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See it his way

  • A new book highlights the art career of Stuart Williams. Staff photo by Ben Conant

  • A new book highlights the art career of Stuart Williams. Staff photo by Ben Conant—

  • A new book highlights the art career of Stuart Williams. Staff photo by Ben Conant—

  • A new book highlights the art career of Stuart Williams. Here, Stuart’s brother Willard shows some of Stuart’s artwork. Staff photo by Ben Conant

  • A new book highlights the art career of Stuart Williams. Staff photo by Ben Conant—



Monadnock Ledger-Transcript
Wednesday, July 26, 2017 8:36PM

Look around the Toadstool Bookshop in Peterborough, and your eyes will glance across a handful of colorful paintings, here and there on the walls. Maybe your gaze will settle on one, all flowers and animals, almost child-like in nature. In fact, similar works can be found all around the Monadnock region; the artist, Stuart Williams, was prolific in his time in Peterborough, from the 1960s until he moved away shortly before his death in 2012.

“There are a lot of people around here who have known Stuart, who have collected his work,” said Stuart’s brother, Willard. Willard owns the Toadstool, adorned with his brother’s art, on the walls up above the highest shelves. In the back office, a simpler piece, not on a canvas but rather on plain paper, appears taped to the wall. 

“Frankly, that's the way a lot of it was treated, he would just thumbtack it on the wall,” Willard said. 

Stuart was the seventh child of the Williams clan, and Willard the eighth, so they were tight-knit growing up. As Stuart grew into his art, the Williamses could count on receiving his work in the form of birthday cards, Christmas presents, calendars, and so on.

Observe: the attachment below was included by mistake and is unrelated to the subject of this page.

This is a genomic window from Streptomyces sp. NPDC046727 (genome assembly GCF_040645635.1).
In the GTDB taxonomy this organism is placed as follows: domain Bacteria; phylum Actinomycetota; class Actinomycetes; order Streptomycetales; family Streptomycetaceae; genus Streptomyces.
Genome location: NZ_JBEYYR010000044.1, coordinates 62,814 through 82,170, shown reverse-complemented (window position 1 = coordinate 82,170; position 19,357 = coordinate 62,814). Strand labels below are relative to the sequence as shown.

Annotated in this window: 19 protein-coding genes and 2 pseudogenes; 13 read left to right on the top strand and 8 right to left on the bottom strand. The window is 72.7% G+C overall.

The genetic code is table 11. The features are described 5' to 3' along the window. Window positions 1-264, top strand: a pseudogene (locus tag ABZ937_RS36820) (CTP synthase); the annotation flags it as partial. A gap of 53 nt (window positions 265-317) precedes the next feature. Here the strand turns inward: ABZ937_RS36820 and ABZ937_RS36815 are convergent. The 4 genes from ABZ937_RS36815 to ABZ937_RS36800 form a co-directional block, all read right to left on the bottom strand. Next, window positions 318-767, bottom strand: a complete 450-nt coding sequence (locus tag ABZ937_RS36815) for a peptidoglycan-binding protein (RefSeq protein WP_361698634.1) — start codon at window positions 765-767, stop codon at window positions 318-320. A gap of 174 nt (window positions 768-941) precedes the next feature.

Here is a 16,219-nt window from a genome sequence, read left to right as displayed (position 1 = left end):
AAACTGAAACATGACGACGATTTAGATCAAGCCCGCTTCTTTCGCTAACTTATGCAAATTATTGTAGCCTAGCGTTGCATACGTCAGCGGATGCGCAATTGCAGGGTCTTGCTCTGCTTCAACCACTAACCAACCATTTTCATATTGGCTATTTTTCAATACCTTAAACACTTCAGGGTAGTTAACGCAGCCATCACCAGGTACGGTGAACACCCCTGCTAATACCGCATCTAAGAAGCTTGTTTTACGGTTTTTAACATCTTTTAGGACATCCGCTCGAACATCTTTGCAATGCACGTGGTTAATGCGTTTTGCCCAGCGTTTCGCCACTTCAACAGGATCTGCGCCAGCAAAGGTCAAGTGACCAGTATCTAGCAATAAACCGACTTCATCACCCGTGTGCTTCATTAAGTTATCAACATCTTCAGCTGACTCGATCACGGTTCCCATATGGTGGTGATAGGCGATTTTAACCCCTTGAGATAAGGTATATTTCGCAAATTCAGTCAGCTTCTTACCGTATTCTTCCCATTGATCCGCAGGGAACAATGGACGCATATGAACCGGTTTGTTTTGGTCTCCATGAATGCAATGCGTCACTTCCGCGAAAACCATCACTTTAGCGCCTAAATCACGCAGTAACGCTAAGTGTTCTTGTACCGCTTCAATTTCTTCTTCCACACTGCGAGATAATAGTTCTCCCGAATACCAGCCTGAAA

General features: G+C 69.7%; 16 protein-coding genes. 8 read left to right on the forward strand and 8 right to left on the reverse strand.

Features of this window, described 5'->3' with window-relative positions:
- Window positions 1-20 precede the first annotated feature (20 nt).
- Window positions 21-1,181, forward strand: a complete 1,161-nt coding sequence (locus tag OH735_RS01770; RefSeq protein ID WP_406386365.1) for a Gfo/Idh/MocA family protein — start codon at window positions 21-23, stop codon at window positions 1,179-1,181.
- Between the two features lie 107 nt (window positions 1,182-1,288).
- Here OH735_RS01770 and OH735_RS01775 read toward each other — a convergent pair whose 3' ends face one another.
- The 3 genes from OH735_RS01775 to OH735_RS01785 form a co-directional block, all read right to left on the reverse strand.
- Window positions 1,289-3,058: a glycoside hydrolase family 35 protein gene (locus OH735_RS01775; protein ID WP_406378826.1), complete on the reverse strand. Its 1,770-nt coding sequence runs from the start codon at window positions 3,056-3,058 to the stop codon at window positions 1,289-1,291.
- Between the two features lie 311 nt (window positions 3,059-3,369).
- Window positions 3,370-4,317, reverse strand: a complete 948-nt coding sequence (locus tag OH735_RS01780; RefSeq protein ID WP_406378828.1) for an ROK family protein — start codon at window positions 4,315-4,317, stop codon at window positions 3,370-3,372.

Stuart gained a bit of a following locally, and his work made its way into galleries and exhibits. But despite his prolific volume, his style never really evolved – a side effect, most likely, of the rare condition he lived with. 

Stuart had Prader-Willi syndrome, a rare genetic condition that was virtually unknown when he came into the world and still affects only one in about 25,000 people. Its effects include a voracious, insatiable appetite, lack of sex drive, and often, intellectual delays or disability.

“If you took Stuart's mind without the condition of his Prader-Willi, I think he definitely had this great artistic ability to capture different things and feelings,” Willard said, “but the work never really progressed past that same type of style.”

Indeed, many found his work to be “primitive,” Willard said, but there was something about it that drew in an audience. It predominantly features animals, brightly colored, and flowers, equally vivid, in a dizzying kaleidoscope of color that sends one’s eyes on a journey not unlike a Magic Eye picture. There’s no sense of perspective, really, as Stuart chooses to expand his pictorial space by layering images, so that one has to work a bit to make out the figures. Is that an elephant peering out from behind that collection of petals? Is that Noah’s ark way in the back of the parade of animals? 

“Stuart transcended the limits Prader-Willi placed upon him, but neither Stuart’s life nor his art can be divorced from Prader-Willi,” writes William Corbett in his new biography “Stuart Williams: His World and His Art.”

Corbett began working on the book shortly before Stuart’s death in 2012, and it’s now complete; the author will be on hand at the Toadstool on Saturday at 2 p.m. to discuss it. The book will give those who knew Stuart a chance to weigh their recollections against Corbett’s revelations, and give those unfamiliar a look at what an artist with a rare condition can achieve, against mighty odds.

“It's nice for me to see this collection of his works come together,” Willard said.